“What I do is I go on that journey with families,” she said. “… We're going down that road together. We're trying to help to make sure that child gets to the very best place they can get.

“I'm not a sprinter. I've always been a marathon doc,” she continued. “We're in it for the long haul.”

A year of transitions and heartbreak

Dr. MillerThe transition from fellow to attending physician is significant. But when it involves moving to another state during a pandemic with three kids in tow, it becomes even more daunting. Add to that witnessing the toll COVID-19 is taking on your tiny patients and their families, and that sums up the experience of Emily Miller, M.D., M.S., FAAP.

After Dr. Miller finished her fellowship in Louisville, Ky., last summer, she and her family moved to Ohio, where she started a new job as a neonatologist at Cincinnati Children’s Hospital. 

“I think there's not a single component that's been untouched. Everything from buying and selling a house without really being able to feel like you can safely go into homes or let people come into your home to trying to figure out what part of the city you want to live in,” she said. “Joining a new job, a lot of it is the relationships that you have with your colleagues and your workplace environment… that is just nonexistent.”

Prior to her move, Dr. Miller described in an AAP Voices blog how the coronavirus had “infected the best parts of (her) job.”

“Some mothers aren’t aware that their newborn was delivered; some aren’t even conscious… some families will be separated for an extended time due to quarantine restrictions,” she wrote. “All the people who once shared in the excitement of a new baby — aunts and uncles, grandparents, friends and cousins — are not here. Now, there’s no one.”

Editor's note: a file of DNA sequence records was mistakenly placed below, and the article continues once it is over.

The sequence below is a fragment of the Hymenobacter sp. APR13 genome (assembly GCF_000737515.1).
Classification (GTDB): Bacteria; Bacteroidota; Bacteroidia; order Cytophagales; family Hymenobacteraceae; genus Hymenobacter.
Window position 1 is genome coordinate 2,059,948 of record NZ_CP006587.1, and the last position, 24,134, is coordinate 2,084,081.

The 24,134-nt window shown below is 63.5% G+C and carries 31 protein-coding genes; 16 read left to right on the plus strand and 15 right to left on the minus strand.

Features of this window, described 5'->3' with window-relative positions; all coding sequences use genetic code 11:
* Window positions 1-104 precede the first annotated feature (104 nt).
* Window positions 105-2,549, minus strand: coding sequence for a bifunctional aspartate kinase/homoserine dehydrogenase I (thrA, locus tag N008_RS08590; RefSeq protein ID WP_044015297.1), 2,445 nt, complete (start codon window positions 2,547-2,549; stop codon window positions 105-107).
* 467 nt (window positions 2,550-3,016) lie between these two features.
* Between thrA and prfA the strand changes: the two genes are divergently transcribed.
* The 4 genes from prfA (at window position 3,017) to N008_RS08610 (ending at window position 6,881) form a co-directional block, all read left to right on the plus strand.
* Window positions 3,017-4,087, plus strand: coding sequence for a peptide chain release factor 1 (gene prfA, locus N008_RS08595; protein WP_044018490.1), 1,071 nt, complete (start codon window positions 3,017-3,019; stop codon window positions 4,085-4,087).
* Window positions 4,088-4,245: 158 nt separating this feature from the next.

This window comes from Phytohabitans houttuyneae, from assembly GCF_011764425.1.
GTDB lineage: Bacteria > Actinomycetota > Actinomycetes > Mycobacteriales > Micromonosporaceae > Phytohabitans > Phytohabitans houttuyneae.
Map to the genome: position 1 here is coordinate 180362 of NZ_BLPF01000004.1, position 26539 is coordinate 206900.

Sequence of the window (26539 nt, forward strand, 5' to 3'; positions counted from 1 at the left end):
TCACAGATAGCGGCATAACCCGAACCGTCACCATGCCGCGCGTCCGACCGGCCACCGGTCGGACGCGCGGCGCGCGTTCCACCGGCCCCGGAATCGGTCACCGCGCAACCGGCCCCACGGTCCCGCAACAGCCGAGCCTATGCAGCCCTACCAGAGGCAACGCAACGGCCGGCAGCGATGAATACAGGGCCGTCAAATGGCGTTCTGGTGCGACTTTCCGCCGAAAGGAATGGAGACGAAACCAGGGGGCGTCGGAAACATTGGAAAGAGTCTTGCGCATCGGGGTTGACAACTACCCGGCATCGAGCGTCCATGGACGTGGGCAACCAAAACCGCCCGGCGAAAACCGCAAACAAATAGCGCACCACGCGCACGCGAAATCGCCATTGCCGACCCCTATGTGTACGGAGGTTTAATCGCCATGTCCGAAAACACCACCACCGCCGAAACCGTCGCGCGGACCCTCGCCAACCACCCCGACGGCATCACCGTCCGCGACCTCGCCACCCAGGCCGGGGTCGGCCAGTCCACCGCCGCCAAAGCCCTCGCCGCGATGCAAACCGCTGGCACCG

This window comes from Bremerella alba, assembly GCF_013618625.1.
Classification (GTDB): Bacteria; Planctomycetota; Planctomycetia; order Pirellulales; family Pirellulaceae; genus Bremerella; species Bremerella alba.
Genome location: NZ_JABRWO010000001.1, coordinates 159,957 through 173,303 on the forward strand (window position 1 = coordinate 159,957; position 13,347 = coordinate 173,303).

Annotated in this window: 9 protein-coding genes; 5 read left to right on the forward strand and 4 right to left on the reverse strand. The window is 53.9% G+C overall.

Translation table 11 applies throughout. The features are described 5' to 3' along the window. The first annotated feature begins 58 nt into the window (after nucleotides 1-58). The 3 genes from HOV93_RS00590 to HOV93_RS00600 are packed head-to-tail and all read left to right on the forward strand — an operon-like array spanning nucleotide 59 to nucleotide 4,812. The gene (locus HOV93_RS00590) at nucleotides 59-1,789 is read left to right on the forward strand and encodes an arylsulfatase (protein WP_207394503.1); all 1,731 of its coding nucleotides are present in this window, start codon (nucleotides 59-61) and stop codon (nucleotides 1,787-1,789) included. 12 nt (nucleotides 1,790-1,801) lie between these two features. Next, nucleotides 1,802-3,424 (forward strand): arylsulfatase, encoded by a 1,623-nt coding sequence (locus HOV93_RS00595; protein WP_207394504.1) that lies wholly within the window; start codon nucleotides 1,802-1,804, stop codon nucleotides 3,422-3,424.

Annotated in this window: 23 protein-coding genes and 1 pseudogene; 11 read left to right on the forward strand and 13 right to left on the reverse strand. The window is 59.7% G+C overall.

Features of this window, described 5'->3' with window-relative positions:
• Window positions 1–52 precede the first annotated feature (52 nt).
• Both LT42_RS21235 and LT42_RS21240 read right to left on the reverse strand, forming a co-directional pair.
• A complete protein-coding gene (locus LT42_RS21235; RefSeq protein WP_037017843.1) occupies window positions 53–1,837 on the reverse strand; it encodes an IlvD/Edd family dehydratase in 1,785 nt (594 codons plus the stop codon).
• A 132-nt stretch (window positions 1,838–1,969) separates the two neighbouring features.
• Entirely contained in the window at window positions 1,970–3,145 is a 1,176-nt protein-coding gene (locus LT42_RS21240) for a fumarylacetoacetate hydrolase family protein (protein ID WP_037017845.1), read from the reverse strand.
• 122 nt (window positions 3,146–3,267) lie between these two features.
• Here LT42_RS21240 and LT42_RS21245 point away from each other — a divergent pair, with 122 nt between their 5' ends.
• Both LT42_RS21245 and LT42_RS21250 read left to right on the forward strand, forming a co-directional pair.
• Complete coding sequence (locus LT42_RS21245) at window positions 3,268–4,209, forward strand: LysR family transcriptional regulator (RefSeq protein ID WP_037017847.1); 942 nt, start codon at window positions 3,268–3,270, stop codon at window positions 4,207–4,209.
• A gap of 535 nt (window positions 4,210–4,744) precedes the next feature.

COVID-19 has continued to upend families’ first few months with their premature babies, Dr. Miller said.

“We've had families who haven't met their babies for weeks and just look at them on a camera, which is the way we try to bridge the gap for them,” she said. “But there's no bonding. If their baby is very sick, you can imagine how stressful that is for families.”

Dr. Miller has witnessed many other heartbreaking situations during the pandemic.

“We had a mom come in with respiratory failure. She was 32 weeks pregnant and so sick that her baby had to be delivered prematurely,” she said. “That would not have happened otherwise, and unfortunately, the mom did not survive because she was so sick from COVID. This is a family that is completely torn apart by COVID.”

Despite the challenges she’s faced over the past year, Dr. Miller remains grateful and optimistic.

“All of our lives have been affected in some way,” she said. “I always felt lucky and privileged to be in the line of work I'm in, to be meeting families where they are and supporting them in what is usually a very difficult and emotional time in their lives.”

‘We pushed through together’

Dr. MakovskyA year ago, Stapleton Pediatrics in Denver — now called Colorado Kids Pediatrics — designated one of its offices for sick patients, with a walled-off “practice-within-a-practice” for those suspected of having COVID-19. That arrangement left its second location for well care.